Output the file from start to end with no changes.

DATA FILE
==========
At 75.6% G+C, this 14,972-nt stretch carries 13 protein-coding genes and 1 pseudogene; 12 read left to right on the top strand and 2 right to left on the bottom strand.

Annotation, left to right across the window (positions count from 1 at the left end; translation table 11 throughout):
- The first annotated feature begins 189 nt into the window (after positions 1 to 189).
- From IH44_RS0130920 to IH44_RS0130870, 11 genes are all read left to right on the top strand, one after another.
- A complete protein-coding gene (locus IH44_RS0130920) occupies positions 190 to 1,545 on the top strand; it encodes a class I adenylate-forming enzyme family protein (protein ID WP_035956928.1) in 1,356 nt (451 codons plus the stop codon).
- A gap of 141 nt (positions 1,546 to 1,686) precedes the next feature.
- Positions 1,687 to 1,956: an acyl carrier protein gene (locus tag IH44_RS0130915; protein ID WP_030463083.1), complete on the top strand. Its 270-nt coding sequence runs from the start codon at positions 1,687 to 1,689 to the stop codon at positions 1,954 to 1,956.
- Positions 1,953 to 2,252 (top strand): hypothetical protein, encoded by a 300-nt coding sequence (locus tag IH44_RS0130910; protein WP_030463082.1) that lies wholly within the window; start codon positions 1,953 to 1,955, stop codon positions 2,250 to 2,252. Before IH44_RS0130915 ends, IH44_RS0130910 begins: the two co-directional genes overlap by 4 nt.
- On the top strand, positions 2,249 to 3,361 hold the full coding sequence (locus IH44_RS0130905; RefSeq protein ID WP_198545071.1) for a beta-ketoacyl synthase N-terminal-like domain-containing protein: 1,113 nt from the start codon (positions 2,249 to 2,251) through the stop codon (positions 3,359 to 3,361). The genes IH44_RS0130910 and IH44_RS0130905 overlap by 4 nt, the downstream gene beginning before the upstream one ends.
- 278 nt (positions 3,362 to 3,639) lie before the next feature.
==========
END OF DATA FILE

At 75.6% G+C, this 14,972-nt stretch carries 13 protein-coding genes and 1 pseudogene; 12 read left to right on the top strand and 2 right to left on the bottom strand.

Annotation, left to right across the window (positions count from 1 at the left end; translation table 11 throughout):
- The first annotated feature begins 189 nt into the window (after positions 1 to 189).
- From IH44_RS0130920 to IH44_RS0130870, 11 genes are all read left to right on the top strand, one after another.
- A complete protein-coding gene (locus IH44_RS0130920) occupies positions 190 to 1,545 on the top strand; it encodes a class I adenylate-forming enzyme family protein (protein ID WP_035956928.1) in 1,356 nt (451 codons plus the stop codon).
- A gap of 141 nt (positions 1,546 to 1,686) precedes the next feature.
- Positions 1,687 to 1,956: an acyl carrier protein gene (locus tag IH44_RS0130915; protein ID WP_030463083.1), complete on the top strand. Its 270-nt coding sequence runs from the start codon at positions 1,687 to 1,689 to the stop codon at positions 1,954 to 1,956.
- Positions 1,953 to 2,252 (top strand): hypothetical protein, encoded by a 300-nt coding sequence (locus tag IH44_RS0130910; protein WP_030463082.1) that lies wholly within the window; start codon positions 1,953 to 1,955, stop codon positions 2,250 to 2,252. Before IH44_RS0130915 ends, IH44_RS0130910 begins: the two co-directional genes overlap by 4 nt.
- On the top strand, positions 2,249 to 3,361 hold the full coding sequence (locus IH44_RS0130905; RefSeq protein ID WP_198545071.1) for a beta-ketoacyl synthase N-terminal-like domain-containing protein: 1,113 nt from the start codon (positions 2,249 to 2,251) through the stop codon (positions 3,359 to 3,361). The genes IH44_RS0130910 and IH44_RS0130905 overlap by 4 nt, the downstream gene beginning before the upstream one ends.
- 278 nt (positions 3,362 to 3,639) lie before the next feature.